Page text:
quicken

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English[edit]

Pronunciation[edit]

Etymology 1[edit]

From quick +‎ -en. Compare Swedish kvickna, Danish kvikne.

Verb[edit]

quicken (third-person singular simple present quickens, present participle quickening, simple past and past participle quickened)

  1. (transitive, now literary) To give life to; to animate, make alive, revive. [from 14thc.]
    • 1526, William Tyndale, trans. Bible, Luke XVII:
      Whosoever will goo about to save his lyfe, shall loose it: And whosoever shall loose his life, shall quycken it.
    • 1610, The Tempest, by Shakespeare, act 3 scene 1
      The mistress which I serve quickens what's dead, / And makes my labours pleasures
    • Robert South (1634–1716)
      Like a fruitful garden without an hedge, that quickens the appetite to enjoy so tempting a prize.
  2. (intransitive, now literary) To come back to life, receive life. [from 14thc.]
  3. (intransitive) To take on a state of activity or vigour comparable to life; to be roused, excited. [from 15thc.]
    • 1910, ‘Saki’, "The Lost Sanjak", Reginald in Russia:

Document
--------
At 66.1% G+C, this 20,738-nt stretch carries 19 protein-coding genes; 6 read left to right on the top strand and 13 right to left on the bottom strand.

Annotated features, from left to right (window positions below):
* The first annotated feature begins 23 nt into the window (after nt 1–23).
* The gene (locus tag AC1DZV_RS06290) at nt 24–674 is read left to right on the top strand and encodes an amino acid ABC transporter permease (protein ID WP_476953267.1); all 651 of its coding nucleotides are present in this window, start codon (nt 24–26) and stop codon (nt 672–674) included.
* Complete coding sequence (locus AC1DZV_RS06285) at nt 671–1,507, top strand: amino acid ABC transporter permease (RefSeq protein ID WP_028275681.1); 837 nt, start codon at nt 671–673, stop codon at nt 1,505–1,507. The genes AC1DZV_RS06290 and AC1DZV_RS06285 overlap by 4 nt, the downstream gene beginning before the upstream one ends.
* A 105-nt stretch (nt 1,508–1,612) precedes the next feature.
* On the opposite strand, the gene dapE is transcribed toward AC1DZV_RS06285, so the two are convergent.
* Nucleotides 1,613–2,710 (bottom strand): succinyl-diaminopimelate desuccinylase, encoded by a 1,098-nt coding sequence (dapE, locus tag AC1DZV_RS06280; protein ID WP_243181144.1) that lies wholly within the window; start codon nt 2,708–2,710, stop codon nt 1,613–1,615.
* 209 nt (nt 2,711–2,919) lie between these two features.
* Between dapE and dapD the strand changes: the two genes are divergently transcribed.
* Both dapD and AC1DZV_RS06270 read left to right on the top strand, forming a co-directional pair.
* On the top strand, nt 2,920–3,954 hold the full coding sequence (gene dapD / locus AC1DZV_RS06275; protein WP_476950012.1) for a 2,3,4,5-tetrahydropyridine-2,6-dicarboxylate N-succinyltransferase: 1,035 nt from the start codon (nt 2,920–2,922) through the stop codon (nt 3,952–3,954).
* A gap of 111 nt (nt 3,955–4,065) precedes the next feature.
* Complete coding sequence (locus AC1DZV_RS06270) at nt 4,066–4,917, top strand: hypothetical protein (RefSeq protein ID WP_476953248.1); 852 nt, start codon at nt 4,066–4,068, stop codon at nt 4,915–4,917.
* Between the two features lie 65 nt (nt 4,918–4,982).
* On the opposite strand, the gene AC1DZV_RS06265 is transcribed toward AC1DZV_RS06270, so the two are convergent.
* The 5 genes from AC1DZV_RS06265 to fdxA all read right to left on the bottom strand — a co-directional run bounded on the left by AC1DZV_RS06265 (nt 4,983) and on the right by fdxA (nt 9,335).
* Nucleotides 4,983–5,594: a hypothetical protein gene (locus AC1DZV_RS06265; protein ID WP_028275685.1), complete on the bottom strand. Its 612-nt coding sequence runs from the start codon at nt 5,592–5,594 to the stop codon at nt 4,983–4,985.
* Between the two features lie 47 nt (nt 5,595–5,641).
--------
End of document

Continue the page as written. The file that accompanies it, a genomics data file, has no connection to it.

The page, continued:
The Chaplain's interest in the story visibly quickened.
  4. (intransitive) Of a pregnant woman: to first feel the movements of the foetus, or reach the stage of pregnancy at which this takes place; of a foetus: to begin to move. [from 16thc.]
    • 2013, Hilary Mantel, ‘Royal Bodies’, London Review of Books, 35.IV:
      Royal pregnancies were not announced in those days; the news generally crept out, and public anticipation was aroused only when the child quickened.
  5. (transitive) To make quicker; to hasten, speed up. [from 17thc.]
    • 2000, George RR Martin, A Storm of Swords, Bantam 2011, p.47:
      That day Arya quickened their pace, keeping the horses to a trot as long as she dared, and sometimes spurring to a gallop when she spied a flat stretch of field before them.
  6. (intransitive) To become faster. [from 17thc.]
    My heartbeat quickened when I heard him approach.
    • 1907, Robert W. Chambers, chapter V, The Younger Set:
      Breezes blowing from beds of iris quickened her breath with their perfume; she saw the tufted lilacs sway in the wind, and the streamers of mauve-tinted wistaria swinging, all a-glisten with golden bees; she saw a crimson cardinal winging through the foliage, and amorous tanagers flashing like scarlet flames athwart the pines.
  7. (shipbuilding) To shorten the radius of (a curve); to make (a curve) sharper.
    to quicken the sheer, that is, to make its curve more pronounced
Translations[edit]

Etymology 2[edit]

Apparently from quick, with uncertain final element.

Noun[edit]

quicken (plural quickens)

  1. (now chiefly Northern England) The European rowan, Sorbus aucuparia. [from 15th c.]
    • 1924, Ford Madox Ford, Some Do Not…, Penguin 2012 (Parade's End), p, 104:
      Miss Wannop moved off down the path: it was only suited for Indian file, and had on the left hand a ten-foot, untrimmed quicken hedge, the hawthorn blossoms just beginning to blacken […].
Synonyms[edit]